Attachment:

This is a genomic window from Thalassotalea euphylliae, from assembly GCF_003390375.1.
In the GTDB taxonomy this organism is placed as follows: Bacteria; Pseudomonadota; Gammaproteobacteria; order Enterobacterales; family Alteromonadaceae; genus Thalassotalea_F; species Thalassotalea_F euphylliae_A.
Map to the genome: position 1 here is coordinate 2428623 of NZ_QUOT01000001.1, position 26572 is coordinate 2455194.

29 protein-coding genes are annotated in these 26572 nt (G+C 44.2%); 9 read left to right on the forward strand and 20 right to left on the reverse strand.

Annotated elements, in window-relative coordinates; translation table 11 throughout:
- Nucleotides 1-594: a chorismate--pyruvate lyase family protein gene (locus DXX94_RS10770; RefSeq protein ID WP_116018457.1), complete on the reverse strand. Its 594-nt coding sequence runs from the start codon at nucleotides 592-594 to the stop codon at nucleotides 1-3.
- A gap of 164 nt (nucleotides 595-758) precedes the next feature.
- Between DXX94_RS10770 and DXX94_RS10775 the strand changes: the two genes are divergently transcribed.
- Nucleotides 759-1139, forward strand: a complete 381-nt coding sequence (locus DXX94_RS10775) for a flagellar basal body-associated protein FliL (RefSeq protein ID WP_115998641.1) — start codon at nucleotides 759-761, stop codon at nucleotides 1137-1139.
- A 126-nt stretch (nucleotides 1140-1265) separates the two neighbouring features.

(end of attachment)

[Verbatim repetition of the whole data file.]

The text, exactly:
This is a genomic window from Thalassotalea euphylliae, from assembly GCF_003390375.1.
In the GTDB taxonomy this organism is placed as follows: Bacteria; Pseudomonadota; Gammaproteobacteria; order Enterobacterales; family Alteromonadaceae; genus Thalassotalea_F; species Thalassotalea_F euphylliae_A.
Map to the genome: position 1 here is coordinate 2428623 of NZ_QUOT01000001.1, position 26572 is coordinate 2455194.

29 protein-coding genes are annotated in these 26572 nt (G+C 44.2%); 9 read left to right on the forward strand and 20 right to left on the reverse strand.

Annotated elements, in window-relative coordinates; translation table 11 throughout:
- Nucleotides 1-594: a chorismate--pyruvate lyase family protein gene (locus DXX94_RS10770; RefSeq protein ID WP_116018457.1), complete on the reverse strand. Its 594-nt coding sequence runs from the start codon at nucleotides 592-594 to the stop codon at nucleotides 1-3.
- A gap of 164 nt (nucleotides 595-758) precedes the next feature.
- Between DXX94_RS10770 and DXX94_RS10775 the strand changes: the two genes are divergently transcribed.
- Nucleotides 759-1139, forward strand: a complete 381-nt coding sequence (locus DXX94_RS10775) for a flagellar basal body-associated protein FliL (RefSeq protein ID WP_115998641.1) — start codon at nucleotides 759-761, stop codon at nucleotides 1137-1139.
- A 126-nt stretch (nucleotides 1140-1265) separates the two neighbouring features.